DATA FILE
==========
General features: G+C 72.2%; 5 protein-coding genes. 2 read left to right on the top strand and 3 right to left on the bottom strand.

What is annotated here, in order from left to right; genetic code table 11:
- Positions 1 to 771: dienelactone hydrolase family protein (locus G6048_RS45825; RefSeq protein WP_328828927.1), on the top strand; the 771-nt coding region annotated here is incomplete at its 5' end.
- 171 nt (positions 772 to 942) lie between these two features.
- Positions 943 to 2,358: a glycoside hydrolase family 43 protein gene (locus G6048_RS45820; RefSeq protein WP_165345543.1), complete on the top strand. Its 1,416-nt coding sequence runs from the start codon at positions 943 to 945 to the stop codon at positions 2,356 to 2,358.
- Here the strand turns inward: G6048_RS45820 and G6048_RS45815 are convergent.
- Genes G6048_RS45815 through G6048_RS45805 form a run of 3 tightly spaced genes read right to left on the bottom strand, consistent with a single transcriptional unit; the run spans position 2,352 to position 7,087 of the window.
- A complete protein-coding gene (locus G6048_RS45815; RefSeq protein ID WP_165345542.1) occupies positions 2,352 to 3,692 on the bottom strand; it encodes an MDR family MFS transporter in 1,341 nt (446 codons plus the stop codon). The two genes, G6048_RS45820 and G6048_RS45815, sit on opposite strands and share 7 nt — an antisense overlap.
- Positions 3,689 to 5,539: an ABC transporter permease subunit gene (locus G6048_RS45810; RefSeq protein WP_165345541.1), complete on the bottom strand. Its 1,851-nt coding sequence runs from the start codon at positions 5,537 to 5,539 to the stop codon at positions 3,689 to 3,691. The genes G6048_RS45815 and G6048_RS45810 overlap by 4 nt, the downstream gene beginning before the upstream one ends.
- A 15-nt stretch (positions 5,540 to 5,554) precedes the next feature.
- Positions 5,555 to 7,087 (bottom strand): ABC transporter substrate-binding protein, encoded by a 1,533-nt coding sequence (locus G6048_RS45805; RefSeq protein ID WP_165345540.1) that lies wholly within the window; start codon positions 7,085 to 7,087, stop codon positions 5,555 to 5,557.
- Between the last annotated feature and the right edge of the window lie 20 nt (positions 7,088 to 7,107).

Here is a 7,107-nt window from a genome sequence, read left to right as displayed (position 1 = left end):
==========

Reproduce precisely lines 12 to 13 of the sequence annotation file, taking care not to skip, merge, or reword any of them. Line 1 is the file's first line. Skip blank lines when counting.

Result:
- Between the last annotated feature and the right edge of the window lie 20 nt (positions 7,088 to 7,107).

Here is a 7,107-nt window from a genome sequence, read left to right as displayed (position 1 = left end):